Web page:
Format

Send to

Choose Destination
See comment in PubMed Commons below
PLoS One. 2015 Sep 2;10(9):e0135193. doi: 10.1371/journal.pone.0135193. eCollection 2015.

Identification of Medically Actionable Secondary Findings in the 1000 Genomes.

Author information

  • 1Department of Psychiatry, Washington University School of Medicine, St Louis, Missouri, United States of America.
  • 2Department of Pathology and Immunology, Washington University School of Medicine, St Louis, Missouri, United States of America; Department of Genetics, Washington University School of Medicine, St Louis, Missouri, United States of America.
  • 3Division of Gastroenterology, Department of Medicine, Washington University School of Medicine, St Louis, Missouri, United States of America.
  • 4Department of Neurology, Washington University School of Medicine, St Louis, Missouri, United States of America.
  • 5Department of Pathology and Immunology, Washington University School of Medicine, St Louis, Missouri, United States of America.
  • 6Cardiovascular Division, Department of Medicine, Washington University School of Medicine, St Louis, Missouri, United States of America; Division of Statistical Genomics, Washington University School of Medicine, St Louis, Missouri, United States of America.
  • 7Department of Pathology and Immunology, Washington University School of Medicine, St Louis, Missouri, United States of America; Department of Genetics, Washington University School of Medicine, St Louis, Missouri, United States of America; Chief Informatics Officer, Pierian DX, St Louis, Missouri, United States of America.
  • 8Department of Genetics, Washington University School of Medicine, St Louis, Missouri, United States of America.

Abstract

The American College of Medical Genetics and Genomics (ACMG) recommends that clinical sequencing laboratories return secondary findings in 56 genes associated with medically actionable conditions. Our goal was to apply a systematic, stringent approach consistent with clinical standards to estimate the prevalence of pathogenic variants associated with such conditions using a diverse sequencing reference sample. Candidate variants in the 56 ACMG genes were selected from Phase 1 of the 1000 Genomes dataset, which contains sequencing information on 1,092 unrelated individuals from across the world. These variants were filtered using the Human Gene Mutation Database (HGMD) Professional version and defined parameters, appraised through literature review, and examined by a clinical laboratory specialist and expert physician. Over 70,000 genetic variants were extracted from the 56 genes, and filtering identified 237 variants annotated as disease causing by HGMD Professional. Literature review and expert evaluation determined that 7 of these variants were pathogenic or likely pathogenic. Furthermore, 5 additional truncating variants not listed as disease causing in HGMD Professional were identified as likely pathogenic. These 12 secondary findings are associated with diseases that could inform medical follow-up, including cancer predisposition syndromes, cardiac conditions, and familial hypercholesterolemia. The majority of the identified medically actionable findings were in individuals from the European (5/379) and Americas (4/181) ancestry groups, with fewer findings in Asian (2/286) and African (1/246) ancestry groups. Our results suggest that medically relevant secondary findings can be identified in approximately 1% (12/1092) of individuals in a diverse reference sample. As clinical sequencing laboratories continue to implement the ACMG recommendations, our results highlight that at least a small number of potentially important secondary findings can be selected for return. Our results also confirm that understudied populations will not reap proportionate benefits of genomic medicine, highlighting the need for continued research efforts on genetic diseases in these populations.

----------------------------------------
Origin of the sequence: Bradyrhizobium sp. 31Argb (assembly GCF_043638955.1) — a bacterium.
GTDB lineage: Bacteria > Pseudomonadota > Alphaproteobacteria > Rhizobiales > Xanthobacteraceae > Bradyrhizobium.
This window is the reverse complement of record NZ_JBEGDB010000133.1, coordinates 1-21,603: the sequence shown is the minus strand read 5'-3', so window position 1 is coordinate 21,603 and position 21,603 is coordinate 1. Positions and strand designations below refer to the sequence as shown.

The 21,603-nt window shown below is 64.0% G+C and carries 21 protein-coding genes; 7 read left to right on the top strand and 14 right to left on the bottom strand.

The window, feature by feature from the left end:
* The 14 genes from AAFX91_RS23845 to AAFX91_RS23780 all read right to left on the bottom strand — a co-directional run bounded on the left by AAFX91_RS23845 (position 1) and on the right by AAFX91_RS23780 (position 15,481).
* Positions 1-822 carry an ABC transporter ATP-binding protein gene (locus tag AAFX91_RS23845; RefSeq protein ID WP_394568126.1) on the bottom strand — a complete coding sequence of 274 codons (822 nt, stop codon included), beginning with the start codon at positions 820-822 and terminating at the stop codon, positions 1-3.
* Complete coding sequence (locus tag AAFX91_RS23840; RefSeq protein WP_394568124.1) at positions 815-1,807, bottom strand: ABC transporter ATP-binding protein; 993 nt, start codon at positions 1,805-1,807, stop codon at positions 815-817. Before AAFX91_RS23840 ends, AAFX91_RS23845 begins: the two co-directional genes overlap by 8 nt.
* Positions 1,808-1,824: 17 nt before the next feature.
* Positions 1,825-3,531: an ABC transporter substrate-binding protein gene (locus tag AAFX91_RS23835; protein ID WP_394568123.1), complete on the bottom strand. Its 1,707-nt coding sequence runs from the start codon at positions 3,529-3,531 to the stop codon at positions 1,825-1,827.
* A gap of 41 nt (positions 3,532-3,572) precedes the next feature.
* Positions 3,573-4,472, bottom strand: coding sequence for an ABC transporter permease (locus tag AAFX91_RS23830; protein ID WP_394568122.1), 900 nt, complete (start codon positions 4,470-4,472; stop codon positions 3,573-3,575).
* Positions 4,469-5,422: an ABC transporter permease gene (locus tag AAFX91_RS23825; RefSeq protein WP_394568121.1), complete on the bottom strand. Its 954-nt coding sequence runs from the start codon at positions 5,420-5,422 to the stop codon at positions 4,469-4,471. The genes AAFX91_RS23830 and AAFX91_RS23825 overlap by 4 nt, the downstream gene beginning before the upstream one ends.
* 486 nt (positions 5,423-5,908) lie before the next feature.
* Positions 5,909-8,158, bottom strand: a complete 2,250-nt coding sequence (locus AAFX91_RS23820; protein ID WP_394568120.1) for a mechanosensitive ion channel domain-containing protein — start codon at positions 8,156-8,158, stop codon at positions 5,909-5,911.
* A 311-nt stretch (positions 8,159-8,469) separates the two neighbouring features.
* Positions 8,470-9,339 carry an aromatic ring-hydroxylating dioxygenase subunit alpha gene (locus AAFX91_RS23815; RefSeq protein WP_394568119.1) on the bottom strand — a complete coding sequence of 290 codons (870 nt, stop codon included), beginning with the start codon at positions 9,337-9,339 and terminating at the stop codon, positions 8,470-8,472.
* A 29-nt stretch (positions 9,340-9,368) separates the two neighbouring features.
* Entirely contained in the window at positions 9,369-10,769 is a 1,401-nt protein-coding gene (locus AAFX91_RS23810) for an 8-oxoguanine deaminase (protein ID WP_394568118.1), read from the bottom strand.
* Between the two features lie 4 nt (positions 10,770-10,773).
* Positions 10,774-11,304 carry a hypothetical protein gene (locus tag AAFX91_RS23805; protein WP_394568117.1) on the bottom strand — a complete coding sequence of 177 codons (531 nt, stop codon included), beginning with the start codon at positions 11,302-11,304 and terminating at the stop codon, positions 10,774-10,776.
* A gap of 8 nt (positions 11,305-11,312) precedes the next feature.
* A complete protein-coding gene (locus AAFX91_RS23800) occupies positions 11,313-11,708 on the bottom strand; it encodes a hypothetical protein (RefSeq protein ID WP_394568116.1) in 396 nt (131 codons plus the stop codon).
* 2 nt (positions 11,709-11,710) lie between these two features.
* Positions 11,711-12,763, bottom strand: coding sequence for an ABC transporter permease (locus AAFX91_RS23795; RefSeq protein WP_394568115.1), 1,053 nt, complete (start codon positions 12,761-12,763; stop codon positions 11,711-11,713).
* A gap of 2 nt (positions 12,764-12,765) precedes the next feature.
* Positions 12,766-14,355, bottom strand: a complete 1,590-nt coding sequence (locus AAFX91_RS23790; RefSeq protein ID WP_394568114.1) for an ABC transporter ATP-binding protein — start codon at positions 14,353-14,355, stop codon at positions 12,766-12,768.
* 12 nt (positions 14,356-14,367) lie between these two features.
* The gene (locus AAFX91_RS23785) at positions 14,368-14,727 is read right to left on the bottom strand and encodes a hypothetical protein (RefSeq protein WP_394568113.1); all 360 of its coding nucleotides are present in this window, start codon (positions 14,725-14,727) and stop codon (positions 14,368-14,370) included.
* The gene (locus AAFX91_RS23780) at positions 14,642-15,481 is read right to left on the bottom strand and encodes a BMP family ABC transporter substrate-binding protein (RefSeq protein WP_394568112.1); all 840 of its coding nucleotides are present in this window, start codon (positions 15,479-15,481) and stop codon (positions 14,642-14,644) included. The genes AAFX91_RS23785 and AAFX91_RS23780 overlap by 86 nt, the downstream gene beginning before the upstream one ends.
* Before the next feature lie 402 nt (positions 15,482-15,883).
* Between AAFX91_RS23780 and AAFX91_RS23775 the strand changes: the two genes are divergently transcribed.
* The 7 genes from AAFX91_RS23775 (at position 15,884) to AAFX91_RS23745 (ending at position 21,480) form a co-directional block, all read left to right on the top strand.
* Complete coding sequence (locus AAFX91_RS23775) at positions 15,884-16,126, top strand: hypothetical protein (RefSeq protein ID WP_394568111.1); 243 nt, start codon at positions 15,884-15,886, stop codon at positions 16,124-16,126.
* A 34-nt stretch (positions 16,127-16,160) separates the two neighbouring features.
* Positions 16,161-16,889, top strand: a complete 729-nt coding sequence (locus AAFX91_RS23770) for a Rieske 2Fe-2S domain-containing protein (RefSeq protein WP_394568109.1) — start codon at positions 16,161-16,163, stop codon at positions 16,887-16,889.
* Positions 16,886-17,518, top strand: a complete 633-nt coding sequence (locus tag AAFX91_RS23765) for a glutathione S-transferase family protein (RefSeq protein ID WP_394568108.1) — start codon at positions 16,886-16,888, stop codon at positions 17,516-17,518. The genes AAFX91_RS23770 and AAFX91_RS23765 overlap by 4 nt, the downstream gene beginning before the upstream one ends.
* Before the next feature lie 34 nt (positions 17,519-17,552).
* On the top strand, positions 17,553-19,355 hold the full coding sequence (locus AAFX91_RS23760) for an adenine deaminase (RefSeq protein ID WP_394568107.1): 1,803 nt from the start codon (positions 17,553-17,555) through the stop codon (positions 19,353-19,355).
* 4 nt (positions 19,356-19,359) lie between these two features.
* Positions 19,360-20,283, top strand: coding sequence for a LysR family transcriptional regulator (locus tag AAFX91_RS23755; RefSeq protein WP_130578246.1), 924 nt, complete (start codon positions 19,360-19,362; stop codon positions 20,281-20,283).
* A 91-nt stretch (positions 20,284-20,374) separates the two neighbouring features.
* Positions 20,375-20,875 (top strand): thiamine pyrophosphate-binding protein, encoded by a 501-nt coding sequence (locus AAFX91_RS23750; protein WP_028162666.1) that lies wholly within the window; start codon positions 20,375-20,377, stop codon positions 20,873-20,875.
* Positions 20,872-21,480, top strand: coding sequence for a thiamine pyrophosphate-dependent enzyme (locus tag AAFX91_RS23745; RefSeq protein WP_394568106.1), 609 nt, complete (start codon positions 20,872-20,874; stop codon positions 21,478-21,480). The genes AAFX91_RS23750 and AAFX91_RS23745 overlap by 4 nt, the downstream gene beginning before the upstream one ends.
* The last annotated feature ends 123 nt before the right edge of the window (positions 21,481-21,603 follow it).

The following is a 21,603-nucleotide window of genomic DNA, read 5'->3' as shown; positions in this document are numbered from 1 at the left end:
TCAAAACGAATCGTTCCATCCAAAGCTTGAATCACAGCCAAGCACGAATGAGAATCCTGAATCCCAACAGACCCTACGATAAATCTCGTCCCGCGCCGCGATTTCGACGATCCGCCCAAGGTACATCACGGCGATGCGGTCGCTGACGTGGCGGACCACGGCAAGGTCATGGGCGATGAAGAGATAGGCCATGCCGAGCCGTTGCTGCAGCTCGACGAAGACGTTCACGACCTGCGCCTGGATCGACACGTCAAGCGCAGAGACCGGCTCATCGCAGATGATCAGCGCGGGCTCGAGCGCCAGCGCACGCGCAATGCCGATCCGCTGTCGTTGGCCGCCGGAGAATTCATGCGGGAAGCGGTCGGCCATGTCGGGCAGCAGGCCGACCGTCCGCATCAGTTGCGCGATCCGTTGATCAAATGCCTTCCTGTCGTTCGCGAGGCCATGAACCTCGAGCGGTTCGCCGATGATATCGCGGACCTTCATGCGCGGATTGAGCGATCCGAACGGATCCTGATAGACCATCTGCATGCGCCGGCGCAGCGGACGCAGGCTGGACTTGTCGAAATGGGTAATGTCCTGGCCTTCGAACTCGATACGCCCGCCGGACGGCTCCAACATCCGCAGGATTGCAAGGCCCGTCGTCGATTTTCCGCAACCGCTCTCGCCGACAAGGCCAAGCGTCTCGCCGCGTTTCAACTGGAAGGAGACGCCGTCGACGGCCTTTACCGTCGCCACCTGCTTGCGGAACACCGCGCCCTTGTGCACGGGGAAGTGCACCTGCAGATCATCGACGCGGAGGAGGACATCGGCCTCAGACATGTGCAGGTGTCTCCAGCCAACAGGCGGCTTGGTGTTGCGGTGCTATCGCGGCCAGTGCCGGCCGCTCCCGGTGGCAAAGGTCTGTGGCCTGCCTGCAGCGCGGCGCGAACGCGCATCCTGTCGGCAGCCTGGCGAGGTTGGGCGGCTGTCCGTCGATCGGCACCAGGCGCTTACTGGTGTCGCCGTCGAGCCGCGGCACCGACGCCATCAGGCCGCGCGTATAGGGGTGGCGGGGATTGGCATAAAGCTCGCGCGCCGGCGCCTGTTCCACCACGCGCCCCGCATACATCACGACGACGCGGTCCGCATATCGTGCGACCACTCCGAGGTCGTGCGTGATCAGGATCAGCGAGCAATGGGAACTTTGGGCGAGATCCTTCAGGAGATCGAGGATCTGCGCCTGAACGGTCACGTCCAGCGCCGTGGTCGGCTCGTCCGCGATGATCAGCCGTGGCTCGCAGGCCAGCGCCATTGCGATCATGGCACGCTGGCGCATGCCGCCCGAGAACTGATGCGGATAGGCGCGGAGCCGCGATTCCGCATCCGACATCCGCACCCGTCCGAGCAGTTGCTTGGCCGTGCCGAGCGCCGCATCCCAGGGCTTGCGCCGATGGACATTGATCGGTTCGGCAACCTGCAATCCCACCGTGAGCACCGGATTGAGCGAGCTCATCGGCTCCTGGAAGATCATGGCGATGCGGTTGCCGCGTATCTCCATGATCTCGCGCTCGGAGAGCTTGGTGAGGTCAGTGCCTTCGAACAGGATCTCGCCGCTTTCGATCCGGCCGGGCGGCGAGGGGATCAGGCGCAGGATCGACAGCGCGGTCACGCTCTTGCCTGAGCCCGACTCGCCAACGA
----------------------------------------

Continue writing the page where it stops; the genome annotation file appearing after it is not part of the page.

PMID:
26332594
PMCID:
PMC4558085
DOI:
10.1371/journal.pone.0135193
[PubMed - indexed for MEDLINE]
Free PMC Article
PubMed Commons home

PubMed Commons

0 comments
How to join PubMed Commons

    Supplemental Content

    Full text links

    Icon for Public Library of Science Icon for PubMed Central
    Loading ...
    Support Center